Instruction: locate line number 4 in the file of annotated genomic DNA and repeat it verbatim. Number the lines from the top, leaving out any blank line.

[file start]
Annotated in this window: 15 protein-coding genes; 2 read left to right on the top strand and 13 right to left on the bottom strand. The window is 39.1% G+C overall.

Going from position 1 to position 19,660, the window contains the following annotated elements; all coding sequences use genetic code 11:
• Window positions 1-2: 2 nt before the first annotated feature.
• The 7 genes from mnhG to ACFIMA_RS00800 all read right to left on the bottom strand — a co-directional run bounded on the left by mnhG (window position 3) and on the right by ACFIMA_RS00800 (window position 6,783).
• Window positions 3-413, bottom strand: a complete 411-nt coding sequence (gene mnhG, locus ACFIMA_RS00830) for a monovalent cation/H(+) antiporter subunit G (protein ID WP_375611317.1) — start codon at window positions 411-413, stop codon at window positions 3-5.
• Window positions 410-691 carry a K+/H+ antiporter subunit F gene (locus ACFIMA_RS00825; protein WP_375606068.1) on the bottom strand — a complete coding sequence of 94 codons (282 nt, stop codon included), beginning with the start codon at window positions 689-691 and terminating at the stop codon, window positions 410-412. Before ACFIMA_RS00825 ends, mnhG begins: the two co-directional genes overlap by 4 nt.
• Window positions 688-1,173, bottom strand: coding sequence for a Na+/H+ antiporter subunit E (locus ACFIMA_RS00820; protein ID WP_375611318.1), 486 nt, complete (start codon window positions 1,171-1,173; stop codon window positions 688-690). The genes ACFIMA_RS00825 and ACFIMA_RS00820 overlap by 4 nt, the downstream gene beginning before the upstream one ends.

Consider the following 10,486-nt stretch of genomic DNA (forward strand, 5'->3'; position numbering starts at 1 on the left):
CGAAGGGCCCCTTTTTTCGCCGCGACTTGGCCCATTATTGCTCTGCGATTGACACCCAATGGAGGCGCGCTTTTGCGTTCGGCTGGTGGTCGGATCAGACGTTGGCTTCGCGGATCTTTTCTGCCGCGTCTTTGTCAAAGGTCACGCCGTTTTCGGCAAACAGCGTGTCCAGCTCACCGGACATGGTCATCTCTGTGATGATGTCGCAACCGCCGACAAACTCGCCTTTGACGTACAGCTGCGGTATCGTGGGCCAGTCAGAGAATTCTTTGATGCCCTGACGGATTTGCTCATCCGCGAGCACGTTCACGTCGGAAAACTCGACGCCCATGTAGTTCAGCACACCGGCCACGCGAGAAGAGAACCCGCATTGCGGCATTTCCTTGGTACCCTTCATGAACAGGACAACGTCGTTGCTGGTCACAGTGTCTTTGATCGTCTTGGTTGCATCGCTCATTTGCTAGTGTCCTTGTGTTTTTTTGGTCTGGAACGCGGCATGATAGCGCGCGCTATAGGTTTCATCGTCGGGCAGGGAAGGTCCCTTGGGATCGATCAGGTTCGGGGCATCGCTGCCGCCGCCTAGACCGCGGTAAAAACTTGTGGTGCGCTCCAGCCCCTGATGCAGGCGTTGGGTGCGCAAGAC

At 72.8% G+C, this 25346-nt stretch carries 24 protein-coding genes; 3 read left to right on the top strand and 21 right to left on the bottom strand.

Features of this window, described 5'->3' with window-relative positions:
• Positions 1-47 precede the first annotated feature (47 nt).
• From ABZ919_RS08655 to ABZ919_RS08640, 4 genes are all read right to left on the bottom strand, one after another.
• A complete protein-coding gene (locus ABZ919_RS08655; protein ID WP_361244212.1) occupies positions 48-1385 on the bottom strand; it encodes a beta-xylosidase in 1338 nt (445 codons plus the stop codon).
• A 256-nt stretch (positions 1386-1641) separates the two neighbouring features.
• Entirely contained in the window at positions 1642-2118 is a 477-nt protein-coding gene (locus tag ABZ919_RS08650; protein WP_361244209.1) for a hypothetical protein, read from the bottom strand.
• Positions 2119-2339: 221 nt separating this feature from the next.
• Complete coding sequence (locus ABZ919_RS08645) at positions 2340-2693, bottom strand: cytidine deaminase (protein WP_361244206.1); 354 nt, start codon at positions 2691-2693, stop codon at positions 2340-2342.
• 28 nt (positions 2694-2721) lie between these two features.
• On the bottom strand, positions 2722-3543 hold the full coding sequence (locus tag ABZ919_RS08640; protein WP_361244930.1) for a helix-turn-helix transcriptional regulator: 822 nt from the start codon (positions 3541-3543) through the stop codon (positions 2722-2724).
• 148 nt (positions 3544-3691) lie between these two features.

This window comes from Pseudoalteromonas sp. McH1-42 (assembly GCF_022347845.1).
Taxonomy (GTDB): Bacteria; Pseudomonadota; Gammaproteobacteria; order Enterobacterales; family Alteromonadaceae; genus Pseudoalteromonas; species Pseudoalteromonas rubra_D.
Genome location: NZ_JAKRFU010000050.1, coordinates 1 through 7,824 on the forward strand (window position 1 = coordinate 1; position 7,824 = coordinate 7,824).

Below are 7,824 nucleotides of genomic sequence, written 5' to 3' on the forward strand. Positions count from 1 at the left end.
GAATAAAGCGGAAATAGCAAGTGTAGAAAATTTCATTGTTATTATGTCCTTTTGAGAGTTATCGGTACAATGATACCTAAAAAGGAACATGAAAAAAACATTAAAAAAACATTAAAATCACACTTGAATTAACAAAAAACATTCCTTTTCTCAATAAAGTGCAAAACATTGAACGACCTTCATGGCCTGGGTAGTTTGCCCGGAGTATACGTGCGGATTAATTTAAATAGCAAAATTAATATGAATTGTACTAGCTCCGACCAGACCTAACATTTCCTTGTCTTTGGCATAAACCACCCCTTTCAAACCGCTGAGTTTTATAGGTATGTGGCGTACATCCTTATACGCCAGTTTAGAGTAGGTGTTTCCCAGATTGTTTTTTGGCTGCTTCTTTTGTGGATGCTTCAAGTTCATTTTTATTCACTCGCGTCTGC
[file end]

• The 7 genes from mnhG to ACFIMA_RS00800 all read right to left on the bottom strand — a co-directional run bounded on the left by mnhG (window position 3) and on the right by ACFIMA_RS00800 (window position 6,783).